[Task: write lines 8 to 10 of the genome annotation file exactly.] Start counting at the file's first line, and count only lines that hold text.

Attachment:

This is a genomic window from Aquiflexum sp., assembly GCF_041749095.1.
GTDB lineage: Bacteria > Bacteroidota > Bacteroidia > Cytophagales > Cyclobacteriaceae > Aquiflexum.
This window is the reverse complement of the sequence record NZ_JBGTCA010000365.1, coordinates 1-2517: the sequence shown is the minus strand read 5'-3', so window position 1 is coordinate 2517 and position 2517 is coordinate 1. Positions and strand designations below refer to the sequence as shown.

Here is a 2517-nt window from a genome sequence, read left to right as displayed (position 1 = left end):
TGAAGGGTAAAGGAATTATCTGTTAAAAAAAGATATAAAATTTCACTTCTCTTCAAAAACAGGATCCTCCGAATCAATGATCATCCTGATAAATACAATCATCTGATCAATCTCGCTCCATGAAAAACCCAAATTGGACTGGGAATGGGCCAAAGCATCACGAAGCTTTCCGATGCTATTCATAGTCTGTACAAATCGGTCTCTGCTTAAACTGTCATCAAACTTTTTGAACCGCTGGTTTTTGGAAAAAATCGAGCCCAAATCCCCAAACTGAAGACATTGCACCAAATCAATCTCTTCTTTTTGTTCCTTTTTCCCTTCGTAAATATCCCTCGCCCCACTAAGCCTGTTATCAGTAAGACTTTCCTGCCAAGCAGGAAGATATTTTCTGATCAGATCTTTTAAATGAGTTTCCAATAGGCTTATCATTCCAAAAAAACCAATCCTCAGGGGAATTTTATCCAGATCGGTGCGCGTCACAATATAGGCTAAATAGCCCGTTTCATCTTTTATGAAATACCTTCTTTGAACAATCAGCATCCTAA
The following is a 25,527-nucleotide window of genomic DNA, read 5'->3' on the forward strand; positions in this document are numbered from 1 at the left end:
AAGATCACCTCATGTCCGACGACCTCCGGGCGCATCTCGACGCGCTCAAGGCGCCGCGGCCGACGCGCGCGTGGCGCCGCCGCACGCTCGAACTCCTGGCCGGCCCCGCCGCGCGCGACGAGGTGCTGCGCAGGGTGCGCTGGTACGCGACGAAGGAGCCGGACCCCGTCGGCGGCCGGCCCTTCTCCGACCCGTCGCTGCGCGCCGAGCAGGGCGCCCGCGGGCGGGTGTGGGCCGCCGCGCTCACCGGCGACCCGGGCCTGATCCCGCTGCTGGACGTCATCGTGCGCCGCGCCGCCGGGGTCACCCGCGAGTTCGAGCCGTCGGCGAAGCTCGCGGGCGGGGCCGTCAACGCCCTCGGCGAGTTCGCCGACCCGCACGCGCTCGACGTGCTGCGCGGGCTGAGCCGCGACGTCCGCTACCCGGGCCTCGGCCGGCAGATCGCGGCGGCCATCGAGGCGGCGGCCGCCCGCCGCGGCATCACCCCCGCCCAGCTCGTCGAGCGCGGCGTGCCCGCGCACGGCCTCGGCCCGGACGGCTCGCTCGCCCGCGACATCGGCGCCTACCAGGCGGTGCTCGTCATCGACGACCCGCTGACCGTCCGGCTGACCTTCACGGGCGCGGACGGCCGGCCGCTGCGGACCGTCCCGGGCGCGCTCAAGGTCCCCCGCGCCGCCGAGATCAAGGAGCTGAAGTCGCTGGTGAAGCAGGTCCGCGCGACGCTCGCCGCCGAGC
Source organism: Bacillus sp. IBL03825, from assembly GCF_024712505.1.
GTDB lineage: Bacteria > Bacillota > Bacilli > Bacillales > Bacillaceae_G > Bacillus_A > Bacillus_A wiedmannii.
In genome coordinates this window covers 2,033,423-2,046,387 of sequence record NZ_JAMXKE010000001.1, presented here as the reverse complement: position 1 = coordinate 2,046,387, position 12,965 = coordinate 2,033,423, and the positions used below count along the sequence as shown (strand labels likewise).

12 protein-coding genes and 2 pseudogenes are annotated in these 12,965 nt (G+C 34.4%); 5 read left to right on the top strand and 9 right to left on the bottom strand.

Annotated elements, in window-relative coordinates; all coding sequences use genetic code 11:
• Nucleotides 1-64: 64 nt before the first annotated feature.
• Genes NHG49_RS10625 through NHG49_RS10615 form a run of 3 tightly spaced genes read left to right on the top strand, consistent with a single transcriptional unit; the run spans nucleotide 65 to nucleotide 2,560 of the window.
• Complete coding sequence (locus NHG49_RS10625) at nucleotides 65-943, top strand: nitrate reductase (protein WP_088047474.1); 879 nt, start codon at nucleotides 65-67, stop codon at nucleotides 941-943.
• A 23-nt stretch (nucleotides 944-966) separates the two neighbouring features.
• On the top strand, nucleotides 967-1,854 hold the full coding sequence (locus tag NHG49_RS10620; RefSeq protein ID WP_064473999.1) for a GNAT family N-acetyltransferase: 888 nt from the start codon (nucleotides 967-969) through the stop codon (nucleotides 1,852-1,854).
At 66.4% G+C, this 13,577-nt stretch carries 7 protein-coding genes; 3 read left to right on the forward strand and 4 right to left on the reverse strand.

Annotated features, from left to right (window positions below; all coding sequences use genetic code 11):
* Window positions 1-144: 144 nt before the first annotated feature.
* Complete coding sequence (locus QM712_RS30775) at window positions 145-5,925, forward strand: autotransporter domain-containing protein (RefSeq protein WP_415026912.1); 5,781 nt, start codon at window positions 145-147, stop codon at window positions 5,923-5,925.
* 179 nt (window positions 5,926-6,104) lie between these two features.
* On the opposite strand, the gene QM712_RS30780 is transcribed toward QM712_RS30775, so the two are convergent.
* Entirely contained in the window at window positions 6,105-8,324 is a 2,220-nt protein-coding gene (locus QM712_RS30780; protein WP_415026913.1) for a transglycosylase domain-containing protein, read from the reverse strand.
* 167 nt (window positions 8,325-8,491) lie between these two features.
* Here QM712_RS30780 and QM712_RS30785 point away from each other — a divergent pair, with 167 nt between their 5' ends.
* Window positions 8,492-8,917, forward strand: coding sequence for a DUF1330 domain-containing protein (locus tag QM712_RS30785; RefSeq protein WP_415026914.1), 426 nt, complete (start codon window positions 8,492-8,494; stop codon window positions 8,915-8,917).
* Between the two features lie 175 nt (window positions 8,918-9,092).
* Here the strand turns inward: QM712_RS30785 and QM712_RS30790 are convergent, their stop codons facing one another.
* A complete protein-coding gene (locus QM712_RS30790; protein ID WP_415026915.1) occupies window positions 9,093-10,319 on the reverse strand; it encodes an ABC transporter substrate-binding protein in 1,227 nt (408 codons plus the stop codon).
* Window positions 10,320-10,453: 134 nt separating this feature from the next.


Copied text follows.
Source organism: Bacillus sp. IBL03825, from assembly GCF_024712505.1.
GTDB lineage: Bacteria > Bacillota > Bacilli > Bacillales > Bacillaceae_G > Bacillus_A > Bacillus_A wiedmannii.
In genome coordinates this window covers 2,033,423-2,046,387 of sequence record NZ_JAMXKE010000001.1, presented here as the reverse complement: position 1 = coordinate 2,046,387, position 12,965 = coordinate 2,033,423, and the positions used below count along the sequence as shown (strand labels likewise).